The Mock Haggadah of Bosnian Jewish Partisans

For decades after World War II, many Jews in Sarajevo who had fought the Nazis as partisans concluded their Passover seders with a vulgar parody of the Haggadah that described their wartime experiences. Ilan Ben Zion explains its origins:

Told in a blend of Ladino and Serbo-Croatian corresponding with [Hebrew and] Aramaic lines from the Passover seder, the Partisan Haggadah provides a glimpse of the brutal reality of guerrilla warfare against the Nazis. . . . . Sephardi Jews for centuries had a rich tradition of parody—typically playing off the familiar material found in the Haggadah. The Partisan Haggadah is just one piece of a larger mosaic of Ladino parodies that date back at least to 1789, and were popular among Sephardim from Suriname to Istanbul.

Before World War II, Sarajevo was 20-percent Jewish, home to eight synagogues and overwhelmingly Sephardi. The city fell to the fascist [Croatian] Ustaše regime in 1941. . . . Over the course of the war, 10,000 of the country’s 14,000 Bosnian Jews were killed.

Many Yugoslav Jews fled to the Italian-controlled sectors along the coast, where Italian authorities interned them in concentration camps, but didn’t engage in systemic mass murder. . . . Šalom “Šani” Altarac was one of the several thousand Jews who were interned at the Rab concentration camp off the coast of modern-day Croatia. With Italy’s surrender in August 1943, Altarac and 244 other young, untrained Jewish men and women formed a Jewish [partisan] battalion. . . .

Altarac became an education officer and the following spring performed a sort of stand-up routine for the Jewish partisan troops hiding in the thickly wooded mountains of the Yugoslavian hinterland. It was a parody of the familiar Passover Haggadah, sung to a traditional Sephardic tune and accompanied by guitar, and it reframed Holocaust life in the mold of an ageless story of redemption.

Read more at Jewish Exponent

More about: Bosnia, Haggadah, Holocaust, Religion & Holidays, Sarajevo, Sephardim, World War II


Hizballah Is Learning Israel’s Weak Spots

On Tuesday, a Hizballah drone attack injured three people in northern Israel. The next day, another attack, targeting an IDF base, injured eighteen people, six of them seriously, in Arab al-Amshe, also in the north. This second attack involved the simultaneous use of drones carrying explosives and guided antitank missiles. In both cases, the defensive systems that performed so successfully last weekend failed to stop the drones and missiles. Ron Ben-Yishai has a straightforward explanation as to why: the Lebanon-backed terrorist group is getting better at evading Israel defenses. He explains the three basis systems used to pilot these unmanned aircraft, and their practical effects:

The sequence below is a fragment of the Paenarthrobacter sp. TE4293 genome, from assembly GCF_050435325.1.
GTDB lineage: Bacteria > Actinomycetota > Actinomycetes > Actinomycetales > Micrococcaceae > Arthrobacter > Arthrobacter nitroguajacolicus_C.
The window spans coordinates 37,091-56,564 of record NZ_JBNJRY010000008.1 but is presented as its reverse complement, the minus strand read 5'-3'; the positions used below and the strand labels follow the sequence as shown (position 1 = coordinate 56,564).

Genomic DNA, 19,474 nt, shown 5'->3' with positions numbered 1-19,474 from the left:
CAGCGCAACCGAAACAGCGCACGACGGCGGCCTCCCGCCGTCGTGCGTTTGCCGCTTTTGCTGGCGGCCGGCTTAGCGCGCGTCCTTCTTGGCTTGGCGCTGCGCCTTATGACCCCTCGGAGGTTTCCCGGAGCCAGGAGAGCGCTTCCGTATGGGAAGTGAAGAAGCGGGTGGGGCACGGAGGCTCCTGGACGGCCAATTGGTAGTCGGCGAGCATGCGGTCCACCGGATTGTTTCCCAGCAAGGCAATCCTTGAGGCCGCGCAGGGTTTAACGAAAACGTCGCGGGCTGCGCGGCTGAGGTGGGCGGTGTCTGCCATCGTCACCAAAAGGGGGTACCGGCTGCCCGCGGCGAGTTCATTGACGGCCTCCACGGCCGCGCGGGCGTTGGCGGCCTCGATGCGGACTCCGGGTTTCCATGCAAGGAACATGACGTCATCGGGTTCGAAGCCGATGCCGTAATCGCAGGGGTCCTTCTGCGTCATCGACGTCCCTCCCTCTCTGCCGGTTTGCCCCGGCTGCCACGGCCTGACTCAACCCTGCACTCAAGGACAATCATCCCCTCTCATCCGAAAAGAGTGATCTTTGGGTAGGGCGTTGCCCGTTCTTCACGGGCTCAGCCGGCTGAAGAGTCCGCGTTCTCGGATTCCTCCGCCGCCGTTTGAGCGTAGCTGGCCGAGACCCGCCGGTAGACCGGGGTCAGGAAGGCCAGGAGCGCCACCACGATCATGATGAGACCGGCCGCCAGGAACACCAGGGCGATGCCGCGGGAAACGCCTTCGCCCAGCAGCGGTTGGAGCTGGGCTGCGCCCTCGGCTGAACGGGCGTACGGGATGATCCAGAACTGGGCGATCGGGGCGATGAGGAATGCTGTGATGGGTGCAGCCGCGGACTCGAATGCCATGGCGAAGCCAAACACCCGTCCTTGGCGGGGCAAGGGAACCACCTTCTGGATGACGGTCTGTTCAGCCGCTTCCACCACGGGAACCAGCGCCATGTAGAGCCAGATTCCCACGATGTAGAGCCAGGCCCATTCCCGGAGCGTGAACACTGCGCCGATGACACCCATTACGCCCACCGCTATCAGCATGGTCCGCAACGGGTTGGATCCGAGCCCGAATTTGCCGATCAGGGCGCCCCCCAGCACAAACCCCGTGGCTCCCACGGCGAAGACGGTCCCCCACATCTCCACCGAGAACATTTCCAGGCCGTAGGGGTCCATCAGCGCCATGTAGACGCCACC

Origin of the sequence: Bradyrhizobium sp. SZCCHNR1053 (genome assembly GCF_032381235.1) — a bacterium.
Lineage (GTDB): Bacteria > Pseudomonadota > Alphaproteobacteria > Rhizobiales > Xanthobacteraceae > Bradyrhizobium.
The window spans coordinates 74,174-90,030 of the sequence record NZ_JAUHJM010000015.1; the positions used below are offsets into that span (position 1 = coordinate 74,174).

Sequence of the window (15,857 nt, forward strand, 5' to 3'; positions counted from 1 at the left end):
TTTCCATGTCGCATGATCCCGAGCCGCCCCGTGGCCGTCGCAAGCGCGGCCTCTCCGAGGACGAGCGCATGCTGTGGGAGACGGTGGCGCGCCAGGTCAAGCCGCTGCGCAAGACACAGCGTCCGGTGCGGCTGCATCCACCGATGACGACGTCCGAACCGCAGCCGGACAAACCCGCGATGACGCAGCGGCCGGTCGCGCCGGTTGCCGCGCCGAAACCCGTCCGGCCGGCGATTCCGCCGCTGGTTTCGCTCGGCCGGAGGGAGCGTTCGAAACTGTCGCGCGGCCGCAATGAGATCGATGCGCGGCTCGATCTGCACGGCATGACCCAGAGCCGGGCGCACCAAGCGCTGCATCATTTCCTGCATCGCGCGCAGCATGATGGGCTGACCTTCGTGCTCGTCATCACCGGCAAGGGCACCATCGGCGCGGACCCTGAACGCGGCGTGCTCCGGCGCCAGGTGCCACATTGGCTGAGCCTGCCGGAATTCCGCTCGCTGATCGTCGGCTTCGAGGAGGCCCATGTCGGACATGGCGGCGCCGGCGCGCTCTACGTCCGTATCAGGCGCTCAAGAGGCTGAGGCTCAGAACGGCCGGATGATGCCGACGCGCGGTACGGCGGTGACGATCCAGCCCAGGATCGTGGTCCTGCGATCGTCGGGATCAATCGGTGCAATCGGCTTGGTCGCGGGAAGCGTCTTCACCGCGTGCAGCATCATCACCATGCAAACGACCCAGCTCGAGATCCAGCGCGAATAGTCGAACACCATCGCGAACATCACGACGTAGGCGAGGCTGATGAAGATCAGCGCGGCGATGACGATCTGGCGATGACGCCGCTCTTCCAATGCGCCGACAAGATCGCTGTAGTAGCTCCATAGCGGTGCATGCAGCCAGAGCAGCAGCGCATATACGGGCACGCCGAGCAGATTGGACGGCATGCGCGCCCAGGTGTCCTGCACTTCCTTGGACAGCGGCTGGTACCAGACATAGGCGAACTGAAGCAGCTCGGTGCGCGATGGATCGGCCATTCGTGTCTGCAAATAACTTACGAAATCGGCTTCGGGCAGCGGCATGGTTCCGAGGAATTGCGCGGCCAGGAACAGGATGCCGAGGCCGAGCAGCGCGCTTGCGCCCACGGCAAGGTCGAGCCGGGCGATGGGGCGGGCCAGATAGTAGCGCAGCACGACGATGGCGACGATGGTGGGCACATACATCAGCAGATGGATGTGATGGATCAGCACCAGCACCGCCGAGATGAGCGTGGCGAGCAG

These systems allow drones to act similarly to fighter jets, using “dead zones”—areas not visible to radar or other optical detection—to approach targets. They fly low initially, then ascend just before crashing and detonating on the target. The terrain of southern Lebanon is particularly conducive to such attacks.

But this requires skills that the terror group has honed over months of fighting against Israel. The latest attacks involved a large drone capable of carrying over 50 kg (110 lbs.) of explosives. The terrorists have likely analyzed Israel’s alert and interception systems, recognizing that shooting down their drones requires early detection to allow sufficient time for launching interceptors.

The IDF tries to detect any incoming drones on its radar, as it had done prior to the war. Despite Hizballah’s learning curve, the IDF’s technological edge offers an advantage. However, the military must recognize that any measure it takes is quickly observed and analyzed, and even the most effective defenses can be incomplete. The terrain near the Lebanon-Israel border continues to pose a challenge, necessitating technological solutions and significant financial investment.

Read more at Ynet

More about: Hizballah, Iron Dome, Israeli Security